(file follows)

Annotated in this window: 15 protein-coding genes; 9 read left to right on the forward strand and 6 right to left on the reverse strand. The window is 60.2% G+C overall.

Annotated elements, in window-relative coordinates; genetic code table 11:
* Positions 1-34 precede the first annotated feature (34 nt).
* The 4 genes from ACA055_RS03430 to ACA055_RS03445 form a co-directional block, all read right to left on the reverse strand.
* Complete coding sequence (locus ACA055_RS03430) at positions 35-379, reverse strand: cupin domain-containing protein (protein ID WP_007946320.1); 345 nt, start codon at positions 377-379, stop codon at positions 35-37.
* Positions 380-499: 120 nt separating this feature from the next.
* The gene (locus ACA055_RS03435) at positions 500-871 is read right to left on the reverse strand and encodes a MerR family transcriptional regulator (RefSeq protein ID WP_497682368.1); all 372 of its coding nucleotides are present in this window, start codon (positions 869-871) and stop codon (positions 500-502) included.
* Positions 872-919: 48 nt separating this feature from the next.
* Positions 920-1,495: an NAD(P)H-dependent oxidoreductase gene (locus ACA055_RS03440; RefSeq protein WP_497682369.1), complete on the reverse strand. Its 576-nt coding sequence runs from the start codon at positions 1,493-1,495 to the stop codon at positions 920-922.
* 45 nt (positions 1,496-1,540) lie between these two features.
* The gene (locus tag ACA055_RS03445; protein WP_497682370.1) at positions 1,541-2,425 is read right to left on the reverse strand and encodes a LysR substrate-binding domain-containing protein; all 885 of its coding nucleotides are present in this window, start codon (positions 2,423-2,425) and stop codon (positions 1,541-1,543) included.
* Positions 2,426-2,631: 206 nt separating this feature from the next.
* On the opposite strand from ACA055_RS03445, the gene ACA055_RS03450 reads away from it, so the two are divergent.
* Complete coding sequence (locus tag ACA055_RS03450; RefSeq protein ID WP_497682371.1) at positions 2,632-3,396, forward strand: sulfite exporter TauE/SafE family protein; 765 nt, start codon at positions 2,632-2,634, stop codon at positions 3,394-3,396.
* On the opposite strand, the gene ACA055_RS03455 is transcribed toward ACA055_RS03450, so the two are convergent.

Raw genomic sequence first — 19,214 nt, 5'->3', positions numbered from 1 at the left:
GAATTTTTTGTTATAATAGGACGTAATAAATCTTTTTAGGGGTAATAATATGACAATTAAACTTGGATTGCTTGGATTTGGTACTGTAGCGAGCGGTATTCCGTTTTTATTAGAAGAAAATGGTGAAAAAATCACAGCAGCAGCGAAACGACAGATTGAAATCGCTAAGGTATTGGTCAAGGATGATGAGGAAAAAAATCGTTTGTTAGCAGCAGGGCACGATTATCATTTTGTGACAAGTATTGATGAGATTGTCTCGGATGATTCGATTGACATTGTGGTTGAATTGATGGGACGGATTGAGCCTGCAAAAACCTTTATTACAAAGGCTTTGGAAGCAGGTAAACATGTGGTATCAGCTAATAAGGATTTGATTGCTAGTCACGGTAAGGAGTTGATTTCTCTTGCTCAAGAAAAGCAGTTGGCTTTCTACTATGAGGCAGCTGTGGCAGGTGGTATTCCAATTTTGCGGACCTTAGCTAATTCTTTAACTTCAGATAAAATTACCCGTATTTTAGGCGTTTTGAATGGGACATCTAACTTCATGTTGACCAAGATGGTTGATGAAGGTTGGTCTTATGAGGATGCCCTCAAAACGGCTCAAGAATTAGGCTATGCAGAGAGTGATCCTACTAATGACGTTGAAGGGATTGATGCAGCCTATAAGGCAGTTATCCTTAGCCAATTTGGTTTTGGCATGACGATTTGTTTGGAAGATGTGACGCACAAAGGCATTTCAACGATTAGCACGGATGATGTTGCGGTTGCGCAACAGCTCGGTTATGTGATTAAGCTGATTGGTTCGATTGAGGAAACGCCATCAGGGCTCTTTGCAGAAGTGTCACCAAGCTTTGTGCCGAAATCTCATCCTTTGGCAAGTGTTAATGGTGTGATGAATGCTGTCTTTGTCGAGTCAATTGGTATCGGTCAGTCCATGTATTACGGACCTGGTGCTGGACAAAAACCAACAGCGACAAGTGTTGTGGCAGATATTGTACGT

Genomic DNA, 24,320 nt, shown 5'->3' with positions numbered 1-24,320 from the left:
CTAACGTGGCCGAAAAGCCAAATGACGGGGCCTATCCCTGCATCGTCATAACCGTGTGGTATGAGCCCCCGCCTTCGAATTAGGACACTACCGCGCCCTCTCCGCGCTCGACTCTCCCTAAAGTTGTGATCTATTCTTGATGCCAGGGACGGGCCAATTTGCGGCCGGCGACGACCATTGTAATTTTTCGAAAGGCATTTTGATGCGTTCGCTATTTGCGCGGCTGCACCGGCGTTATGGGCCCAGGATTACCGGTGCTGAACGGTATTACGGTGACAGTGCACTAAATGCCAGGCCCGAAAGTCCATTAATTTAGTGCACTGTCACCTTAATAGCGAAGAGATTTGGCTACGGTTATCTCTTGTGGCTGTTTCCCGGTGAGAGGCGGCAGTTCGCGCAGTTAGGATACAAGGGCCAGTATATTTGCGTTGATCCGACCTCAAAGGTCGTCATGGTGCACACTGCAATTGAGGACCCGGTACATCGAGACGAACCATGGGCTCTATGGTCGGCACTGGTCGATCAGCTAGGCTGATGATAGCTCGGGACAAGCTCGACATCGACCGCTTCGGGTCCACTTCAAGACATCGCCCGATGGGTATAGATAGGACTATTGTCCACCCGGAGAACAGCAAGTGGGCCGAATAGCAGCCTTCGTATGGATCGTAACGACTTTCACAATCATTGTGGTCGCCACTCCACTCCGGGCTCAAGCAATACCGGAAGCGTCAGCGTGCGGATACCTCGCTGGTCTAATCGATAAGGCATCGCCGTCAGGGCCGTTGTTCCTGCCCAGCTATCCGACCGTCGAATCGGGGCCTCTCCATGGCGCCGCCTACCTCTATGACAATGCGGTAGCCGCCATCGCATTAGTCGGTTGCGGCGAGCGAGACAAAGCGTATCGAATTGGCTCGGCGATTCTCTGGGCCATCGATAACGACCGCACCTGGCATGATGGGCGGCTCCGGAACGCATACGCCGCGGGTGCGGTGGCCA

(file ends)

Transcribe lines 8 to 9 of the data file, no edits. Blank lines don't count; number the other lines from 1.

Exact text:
* Positions 872-919: 48 nt separating this feature from the next.
* Positions 920-1,495: an NAD(P)H-dependent oxidoreductase gene (locus ACA055_RS03440; RefSeq protein WP_497682369.1), complete on the reverse strand. Its 576-nt coding sequence runs from the start codon at positions 1,493-1,495 to the stop codon at positions 920-922.